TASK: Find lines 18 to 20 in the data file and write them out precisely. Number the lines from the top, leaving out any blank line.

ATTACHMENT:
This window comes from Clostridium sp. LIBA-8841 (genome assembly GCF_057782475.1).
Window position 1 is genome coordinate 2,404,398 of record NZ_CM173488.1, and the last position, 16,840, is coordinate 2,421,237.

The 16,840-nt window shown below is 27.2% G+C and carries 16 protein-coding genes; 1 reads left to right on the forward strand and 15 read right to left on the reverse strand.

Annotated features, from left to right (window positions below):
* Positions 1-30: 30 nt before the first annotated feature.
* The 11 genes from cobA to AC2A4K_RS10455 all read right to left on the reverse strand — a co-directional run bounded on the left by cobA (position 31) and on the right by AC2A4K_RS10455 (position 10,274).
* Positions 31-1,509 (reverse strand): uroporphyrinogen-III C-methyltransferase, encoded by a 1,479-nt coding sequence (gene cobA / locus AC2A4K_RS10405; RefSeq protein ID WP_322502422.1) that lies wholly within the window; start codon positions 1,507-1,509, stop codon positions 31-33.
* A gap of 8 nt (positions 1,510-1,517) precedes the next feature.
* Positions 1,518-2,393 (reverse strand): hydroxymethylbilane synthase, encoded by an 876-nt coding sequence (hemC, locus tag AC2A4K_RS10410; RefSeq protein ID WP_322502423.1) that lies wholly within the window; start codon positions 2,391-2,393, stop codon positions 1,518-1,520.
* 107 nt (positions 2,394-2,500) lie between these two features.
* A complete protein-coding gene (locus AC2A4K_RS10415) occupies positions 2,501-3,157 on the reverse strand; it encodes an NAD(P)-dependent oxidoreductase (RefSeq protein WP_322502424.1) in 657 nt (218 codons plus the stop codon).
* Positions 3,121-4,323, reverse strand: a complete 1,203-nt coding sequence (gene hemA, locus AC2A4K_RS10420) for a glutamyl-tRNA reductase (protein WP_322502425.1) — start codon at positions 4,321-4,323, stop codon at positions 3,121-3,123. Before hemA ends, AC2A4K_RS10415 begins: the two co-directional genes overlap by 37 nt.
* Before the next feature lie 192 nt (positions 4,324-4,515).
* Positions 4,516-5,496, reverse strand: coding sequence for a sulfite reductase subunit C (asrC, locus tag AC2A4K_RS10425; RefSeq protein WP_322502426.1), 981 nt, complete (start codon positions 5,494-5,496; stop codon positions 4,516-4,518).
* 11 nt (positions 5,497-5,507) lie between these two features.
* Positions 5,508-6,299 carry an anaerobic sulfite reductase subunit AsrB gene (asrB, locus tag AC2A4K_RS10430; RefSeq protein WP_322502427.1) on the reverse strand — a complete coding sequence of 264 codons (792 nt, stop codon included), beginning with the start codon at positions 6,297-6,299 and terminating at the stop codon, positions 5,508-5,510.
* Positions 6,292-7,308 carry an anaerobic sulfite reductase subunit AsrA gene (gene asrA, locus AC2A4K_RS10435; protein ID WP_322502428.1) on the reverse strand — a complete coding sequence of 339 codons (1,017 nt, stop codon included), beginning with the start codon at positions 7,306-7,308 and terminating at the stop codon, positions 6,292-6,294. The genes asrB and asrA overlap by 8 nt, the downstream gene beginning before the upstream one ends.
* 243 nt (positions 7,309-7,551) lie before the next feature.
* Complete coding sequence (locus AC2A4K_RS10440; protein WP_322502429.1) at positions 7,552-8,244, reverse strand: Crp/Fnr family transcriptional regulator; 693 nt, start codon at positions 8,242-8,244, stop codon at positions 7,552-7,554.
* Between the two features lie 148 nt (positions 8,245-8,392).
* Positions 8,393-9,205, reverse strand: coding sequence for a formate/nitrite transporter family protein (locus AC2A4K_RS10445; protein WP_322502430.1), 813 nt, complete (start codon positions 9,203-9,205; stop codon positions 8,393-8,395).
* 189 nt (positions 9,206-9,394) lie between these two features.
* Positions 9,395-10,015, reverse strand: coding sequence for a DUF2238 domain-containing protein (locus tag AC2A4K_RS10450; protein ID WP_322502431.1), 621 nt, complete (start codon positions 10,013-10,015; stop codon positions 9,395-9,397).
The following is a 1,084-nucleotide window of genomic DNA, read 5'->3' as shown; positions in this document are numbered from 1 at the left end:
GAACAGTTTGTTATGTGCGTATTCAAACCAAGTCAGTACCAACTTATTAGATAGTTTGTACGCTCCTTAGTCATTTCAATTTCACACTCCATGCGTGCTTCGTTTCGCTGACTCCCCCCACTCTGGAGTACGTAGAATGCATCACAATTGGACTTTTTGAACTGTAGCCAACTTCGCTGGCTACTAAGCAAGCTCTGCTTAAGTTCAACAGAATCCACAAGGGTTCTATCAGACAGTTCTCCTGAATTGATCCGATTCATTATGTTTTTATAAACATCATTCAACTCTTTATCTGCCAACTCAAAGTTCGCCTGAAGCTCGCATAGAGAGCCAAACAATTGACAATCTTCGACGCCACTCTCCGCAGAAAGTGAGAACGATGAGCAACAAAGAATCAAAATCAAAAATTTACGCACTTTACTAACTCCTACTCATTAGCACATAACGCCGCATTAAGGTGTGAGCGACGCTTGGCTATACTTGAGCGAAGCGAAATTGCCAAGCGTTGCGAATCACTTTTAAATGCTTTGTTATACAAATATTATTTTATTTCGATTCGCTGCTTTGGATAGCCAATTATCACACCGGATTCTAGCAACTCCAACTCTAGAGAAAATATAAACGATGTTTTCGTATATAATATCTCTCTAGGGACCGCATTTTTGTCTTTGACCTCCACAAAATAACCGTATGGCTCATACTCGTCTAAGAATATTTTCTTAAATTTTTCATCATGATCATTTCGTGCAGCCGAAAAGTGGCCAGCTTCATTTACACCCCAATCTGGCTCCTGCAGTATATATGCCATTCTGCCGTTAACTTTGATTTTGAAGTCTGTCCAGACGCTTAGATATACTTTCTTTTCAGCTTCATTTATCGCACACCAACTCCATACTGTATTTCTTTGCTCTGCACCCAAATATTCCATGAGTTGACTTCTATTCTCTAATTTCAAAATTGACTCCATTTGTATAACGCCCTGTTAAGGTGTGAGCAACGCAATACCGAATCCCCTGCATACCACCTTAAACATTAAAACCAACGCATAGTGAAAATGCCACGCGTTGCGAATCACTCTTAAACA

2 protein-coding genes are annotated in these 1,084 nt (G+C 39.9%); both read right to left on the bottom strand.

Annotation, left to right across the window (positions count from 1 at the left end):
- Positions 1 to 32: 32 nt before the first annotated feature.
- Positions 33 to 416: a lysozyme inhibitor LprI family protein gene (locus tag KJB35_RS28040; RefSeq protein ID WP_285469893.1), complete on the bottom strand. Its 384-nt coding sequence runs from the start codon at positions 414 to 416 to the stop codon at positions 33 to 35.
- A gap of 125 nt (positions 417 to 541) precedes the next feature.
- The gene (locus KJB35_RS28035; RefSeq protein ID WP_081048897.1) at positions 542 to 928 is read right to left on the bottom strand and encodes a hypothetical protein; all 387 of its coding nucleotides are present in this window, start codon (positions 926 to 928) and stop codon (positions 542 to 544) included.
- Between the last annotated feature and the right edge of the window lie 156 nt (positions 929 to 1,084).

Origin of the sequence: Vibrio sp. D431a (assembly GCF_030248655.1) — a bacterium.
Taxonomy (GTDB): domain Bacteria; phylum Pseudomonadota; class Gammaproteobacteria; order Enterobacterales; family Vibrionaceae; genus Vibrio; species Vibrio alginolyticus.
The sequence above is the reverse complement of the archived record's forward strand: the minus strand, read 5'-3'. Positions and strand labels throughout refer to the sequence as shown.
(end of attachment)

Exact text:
* 243 nt (positions 7,309-7,551) lie before the next feature.
* Complete coding sequence (locus AC2A4K_RS10440; protein WP_322502429.1) at positions 7,552-8,244, reverse strand: Crp/Fnr family transcriptional regulator; 693 nt, start codon at positions 8,242-8,244, stop codon at positions 7,552-7,554.
* Between the two features lie 148 nt (positions 8,245-8,392).